1.) women are better doctors for me and tend to listen to me more often than not (as doctors, not necessarily in other positions of authority)

2.) i have the right to choose the doctor i want for my health treatment

3.) men generally aren’t raised to be caring or nurturing or listening. Continue reading

Men can’t accept being called men. It’s political.

I’ve come to a realization lately; men can’t accept being called men. That goes for your average Joe, so-called radfem allies, MRAs, as well as trans males. Whenever a woman says that men commonly say or do this or that negative thing or write something using the word “men” frequently, men get offended. If you say that trans males are boys/men, they’ll get offended, even though they’re accurate terms; a boy is a male child and a man is an adult human male. Yet they and their supporters against the supposed tyranny of misandry love to make generalizations about women. Continue reading

A well-overdue update on my cats

Hi, here’s the whole story. I had moved across the U.S. to start a new life in December of 2015. A friend invited me to visit for 2 weeks and was saying that there were lots of jobs in the area, so I decided to apply for a few jobs and was employed within my first week. I paid my mom $35-50/month for cat food and litter for my 3 cats. Some months later I put up the GoFundMe page with the intention of eventually bringing my cats either by plane or van (a pet transport service, which is more expensive).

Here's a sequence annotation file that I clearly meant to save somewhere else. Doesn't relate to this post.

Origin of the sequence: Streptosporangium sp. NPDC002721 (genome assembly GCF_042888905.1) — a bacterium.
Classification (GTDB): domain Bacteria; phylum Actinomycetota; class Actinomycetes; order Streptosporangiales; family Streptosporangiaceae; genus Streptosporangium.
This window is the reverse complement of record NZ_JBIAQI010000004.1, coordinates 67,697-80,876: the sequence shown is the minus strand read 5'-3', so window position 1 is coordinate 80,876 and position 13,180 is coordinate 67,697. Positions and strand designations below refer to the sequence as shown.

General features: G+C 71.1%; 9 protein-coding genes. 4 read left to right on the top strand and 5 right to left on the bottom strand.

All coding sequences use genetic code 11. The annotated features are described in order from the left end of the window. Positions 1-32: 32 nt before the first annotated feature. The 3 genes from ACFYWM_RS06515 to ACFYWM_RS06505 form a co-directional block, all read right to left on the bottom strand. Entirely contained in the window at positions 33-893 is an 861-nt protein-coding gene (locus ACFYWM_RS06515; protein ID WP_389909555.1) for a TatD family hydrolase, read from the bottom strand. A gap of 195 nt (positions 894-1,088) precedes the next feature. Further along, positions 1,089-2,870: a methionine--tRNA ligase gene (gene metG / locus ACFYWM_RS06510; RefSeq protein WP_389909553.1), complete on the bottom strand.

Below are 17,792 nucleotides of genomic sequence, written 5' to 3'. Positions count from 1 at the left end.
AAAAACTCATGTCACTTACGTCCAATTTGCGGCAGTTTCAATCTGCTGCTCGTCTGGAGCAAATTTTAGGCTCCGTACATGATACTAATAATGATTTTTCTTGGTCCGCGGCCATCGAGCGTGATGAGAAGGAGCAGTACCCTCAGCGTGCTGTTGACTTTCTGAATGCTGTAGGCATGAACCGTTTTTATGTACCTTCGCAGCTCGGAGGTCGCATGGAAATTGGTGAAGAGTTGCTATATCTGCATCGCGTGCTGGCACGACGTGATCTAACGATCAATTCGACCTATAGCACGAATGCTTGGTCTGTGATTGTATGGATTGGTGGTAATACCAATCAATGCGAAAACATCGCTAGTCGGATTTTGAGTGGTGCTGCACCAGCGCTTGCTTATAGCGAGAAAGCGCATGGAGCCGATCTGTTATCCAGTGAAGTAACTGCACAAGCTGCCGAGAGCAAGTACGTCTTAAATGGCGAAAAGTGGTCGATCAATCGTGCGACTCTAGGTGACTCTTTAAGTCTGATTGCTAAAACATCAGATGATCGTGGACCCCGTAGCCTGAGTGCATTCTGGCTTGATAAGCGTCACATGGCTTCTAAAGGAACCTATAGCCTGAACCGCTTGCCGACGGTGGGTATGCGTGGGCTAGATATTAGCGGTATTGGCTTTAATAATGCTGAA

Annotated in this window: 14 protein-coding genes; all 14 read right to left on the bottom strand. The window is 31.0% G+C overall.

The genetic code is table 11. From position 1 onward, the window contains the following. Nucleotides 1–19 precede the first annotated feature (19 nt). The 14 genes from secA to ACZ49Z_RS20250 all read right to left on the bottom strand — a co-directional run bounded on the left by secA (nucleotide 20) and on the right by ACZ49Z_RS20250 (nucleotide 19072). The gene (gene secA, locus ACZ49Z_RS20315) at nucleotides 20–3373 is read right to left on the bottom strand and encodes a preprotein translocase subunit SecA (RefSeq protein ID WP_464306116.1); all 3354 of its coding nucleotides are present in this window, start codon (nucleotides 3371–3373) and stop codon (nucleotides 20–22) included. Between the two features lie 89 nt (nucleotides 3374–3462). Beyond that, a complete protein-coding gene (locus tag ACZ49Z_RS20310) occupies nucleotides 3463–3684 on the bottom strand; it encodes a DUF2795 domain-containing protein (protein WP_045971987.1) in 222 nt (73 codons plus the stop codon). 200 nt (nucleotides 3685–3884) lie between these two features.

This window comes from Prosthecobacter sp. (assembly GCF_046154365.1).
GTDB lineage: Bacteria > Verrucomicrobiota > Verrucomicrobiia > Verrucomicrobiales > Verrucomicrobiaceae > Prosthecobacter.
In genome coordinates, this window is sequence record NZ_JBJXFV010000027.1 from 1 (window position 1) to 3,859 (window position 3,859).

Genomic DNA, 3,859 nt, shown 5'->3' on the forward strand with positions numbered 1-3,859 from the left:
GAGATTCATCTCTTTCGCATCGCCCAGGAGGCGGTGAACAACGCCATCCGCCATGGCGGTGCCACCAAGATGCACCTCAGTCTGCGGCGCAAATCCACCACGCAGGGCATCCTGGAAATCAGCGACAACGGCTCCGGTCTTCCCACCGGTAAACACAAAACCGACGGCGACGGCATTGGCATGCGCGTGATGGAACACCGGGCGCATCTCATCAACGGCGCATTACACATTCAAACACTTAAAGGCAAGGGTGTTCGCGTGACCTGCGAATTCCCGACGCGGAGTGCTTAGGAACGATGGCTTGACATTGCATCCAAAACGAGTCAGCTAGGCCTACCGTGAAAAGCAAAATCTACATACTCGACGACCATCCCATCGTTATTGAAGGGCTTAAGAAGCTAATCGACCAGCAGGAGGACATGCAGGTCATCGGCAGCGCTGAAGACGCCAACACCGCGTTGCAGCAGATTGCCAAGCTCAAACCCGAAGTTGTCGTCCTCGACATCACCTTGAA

Well, life was really bad during my first year. Then it got worse.  Continue reading

Are homophobic men just secretly homosexual? I’d say No.

Let’s look at this common phrase being thrown around, because yet another conservative white man has been found having sex with another man. It puts the blame on gay men as self-hating, rather than straight people who engage in hate speech, discrimination and violence against gays and lesbians. Accusing homophobes of being “secretly gay” is itself homophobic, much like saying effeminate men are failed men, girly etc. Or the use of the word “gay” to describe things and people you don’t like. Continue reading

Why Reclaiming Gendered Slurs Don’t Empower Women

Per the debates surrounding reclaiming gendered slurs “whore,” “bitch,” and “slut,” it is claimed by advocates that taking them back empowers them. They also claim that “they can be used against men too,” although with men, it is done as a joke or as a form of praise.

However those few individual women who likewise use them as jokes, or as terms of affection among themselves, one need only look at men’s intention when using gendered slurs against women. They are gendered because they are used to insult and slander women using a virgin/madonna (good girl/woman) vs whore/slut (bad girl/woman) dichotomy, and they are slurs because they are perjorative. They are also hate speech and used to incite violence. Men’s intention using gendered slurs is to harm women.

Continue reading